I am still concerned at difficult child's perceived lack of response tonight. Welll try again in the am when he has to write them the note.

    I need major league sleep. I hope at least until 10.

    Thank you all for your support.
  10. gcvmom

    gcvmom Here we go again!

    Chiming in late here and just want to say how sorry I am that your family is going through this! You sound like you are holding up pretty well, all things considered. I can't really offer much advice -- no experience with this, but I agree with others that this is a serious boundary issue and as you know, very important to to figure out -- and FAST. The few boundary issues I've had with difficult child's here happen within our family...

    Do you think the medications he's on now are serving him well? Or could they be exacerbating other issues? Just thinking out loud here...
  11. susiestar

    susiestar Roll With It


    We had at least 3 times where the police came out and worked diligently with us to scare the boogers out of Wiz. Once was for wandering around when we didn't know where he was - during the day on a weekend, but he was several MILES from wehre he said he would be. Twice were for abuse to me (once before the long psychiatric hospital stay, once almost 2 years later after teh psychiatric hospital stay).

    Chances are they would be willing to at least TRY, as long as neighbor doesn't press charges. sounds like she won't, and will try to keep her husband from pushing the issue.

    You are doing an awesome job of parenting a really special, but difficult kid.
  12. witzend

    witzend Well-Known Member

    All I can say is that I think you are handling it very well. Both in how you are trying to help him get through this, and in how you are getting your family through it. You have my sincere admiration and support.
  13. klmno

    klmno Active Member

    Keep in mind, once police are called, they can choose to arrest him whether or not the person who called wants to press charges. I agree that they probably won't the first time they have ever been called on a kid, but given the seriousness of what he did, there is a risk that they will do more than lecture him then walk away and forget about it. There was at least one felony in what he did and the law has changed a lot in our state to crack down on juveniles.
  14. meowbunny

    meowbunny New Member

    I'd suggest you make an appointment to meet with either an officer or juvenile lead at your police department. Give them your son's background, a hypothetical of IF he were to break into someone's home, etc. and see what they would do in such a situation. I did this when my daughter went through her stealing stage. They really did try to work with me and help her. Sadly, nothing they did worked (including putting her in a holding cell for 3 hours). She just kind of outgrew it around 14 or 15.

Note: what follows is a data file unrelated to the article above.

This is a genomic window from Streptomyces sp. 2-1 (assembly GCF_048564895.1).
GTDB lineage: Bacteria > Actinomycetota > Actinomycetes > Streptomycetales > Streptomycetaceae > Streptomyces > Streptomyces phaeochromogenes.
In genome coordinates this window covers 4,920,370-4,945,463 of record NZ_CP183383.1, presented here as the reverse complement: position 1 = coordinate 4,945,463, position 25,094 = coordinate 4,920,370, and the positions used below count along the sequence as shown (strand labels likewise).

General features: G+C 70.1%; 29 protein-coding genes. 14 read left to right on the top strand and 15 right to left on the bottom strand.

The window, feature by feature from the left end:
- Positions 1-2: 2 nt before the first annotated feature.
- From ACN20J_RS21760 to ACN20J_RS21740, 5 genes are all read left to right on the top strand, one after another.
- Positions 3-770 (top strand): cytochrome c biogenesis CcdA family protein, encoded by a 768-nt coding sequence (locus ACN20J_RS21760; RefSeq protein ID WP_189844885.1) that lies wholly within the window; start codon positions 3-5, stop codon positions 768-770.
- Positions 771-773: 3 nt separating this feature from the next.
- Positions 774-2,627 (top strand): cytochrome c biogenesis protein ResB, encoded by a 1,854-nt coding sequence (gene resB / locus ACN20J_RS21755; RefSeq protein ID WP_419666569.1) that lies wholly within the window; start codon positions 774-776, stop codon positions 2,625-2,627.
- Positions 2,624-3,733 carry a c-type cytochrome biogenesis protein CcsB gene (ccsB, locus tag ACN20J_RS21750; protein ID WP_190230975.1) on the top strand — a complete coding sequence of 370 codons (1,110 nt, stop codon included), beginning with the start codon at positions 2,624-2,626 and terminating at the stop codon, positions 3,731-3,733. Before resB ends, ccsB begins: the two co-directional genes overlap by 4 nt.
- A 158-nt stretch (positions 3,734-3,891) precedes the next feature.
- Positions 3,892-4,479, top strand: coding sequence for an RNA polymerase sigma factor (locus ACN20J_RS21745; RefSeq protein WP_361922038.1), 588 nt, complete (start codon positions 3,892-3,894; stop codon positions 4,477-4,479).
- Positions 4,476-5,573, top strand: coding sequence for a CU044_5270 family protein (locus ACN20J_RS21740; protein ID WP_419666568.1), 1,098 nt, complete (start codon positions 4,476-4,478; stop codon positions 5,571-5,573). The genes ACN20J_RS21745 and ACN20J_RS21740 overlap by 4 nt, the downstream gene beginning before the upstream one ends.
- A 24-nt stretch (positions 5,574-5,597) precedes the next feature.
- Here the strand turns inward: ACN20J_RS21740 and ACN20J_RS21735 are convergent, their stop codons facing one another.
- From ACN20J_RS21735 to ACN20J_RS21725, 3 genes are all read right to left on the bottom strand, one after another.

He might actually be taking more in than your think. Again, mine would react like yours -- deny even with the evidence laid out in front of her, accept the consequences and then just go about doing whatever she was doing previously as if nothing had happened. It took her turning into an adult before she told me that she was truly heartsick inside but just didn't want to show the world she was guilty.

    I wish we all had neighbors like yours. A little carng and understanding by those around us makes a huge difference. I would try to get the undies back and return them to her. She may not have the "oogie" factor going. I would if I thought he had worn them or something but if he just took them, there wouldn't be the yuck when I put them on. No matter what, a gift certificate would be a nice gesture.

    I'm with the others. You truly are doing a super job with a very difficult situation. I hope you get some answers and some way to get through to him.
  15. klmno

    klmno Active Member

    And, maybe he could do chores for you to pay you back for the cost of the gift certificate. Work and money can have a little more impact than words and lack of trust sometimes. Maybe let the neighbor know you are having him do this and asked her how she would prefer to be compensated- I definitely don't think I'd want undies back that had been stolen and put in a dumpster. If he took all of the Mom's and daughter's undies, they have already gone out to buy more or they have been going without undies for a week.

    PS My concern with calling the police, assuming that they don't arrest, is that given there were at least two serious acts here (B&E and theft or burglary)- not to mention what is was theft OF- is that they will probably put this boy on their radar screen. That might work in your (difficult child's) favor, but it might not.
  16. seekinghope

    seekinghope New Member

    So sorry for what your family is going through. However, just wanted to reiterate on what KLMNO said.
    We have a similar situation in as my son entered a friends house without the parents home and $ was taken.
    The friends parents did not press any charges because the $ was returned. However, the state trooper decided to press charges anyway!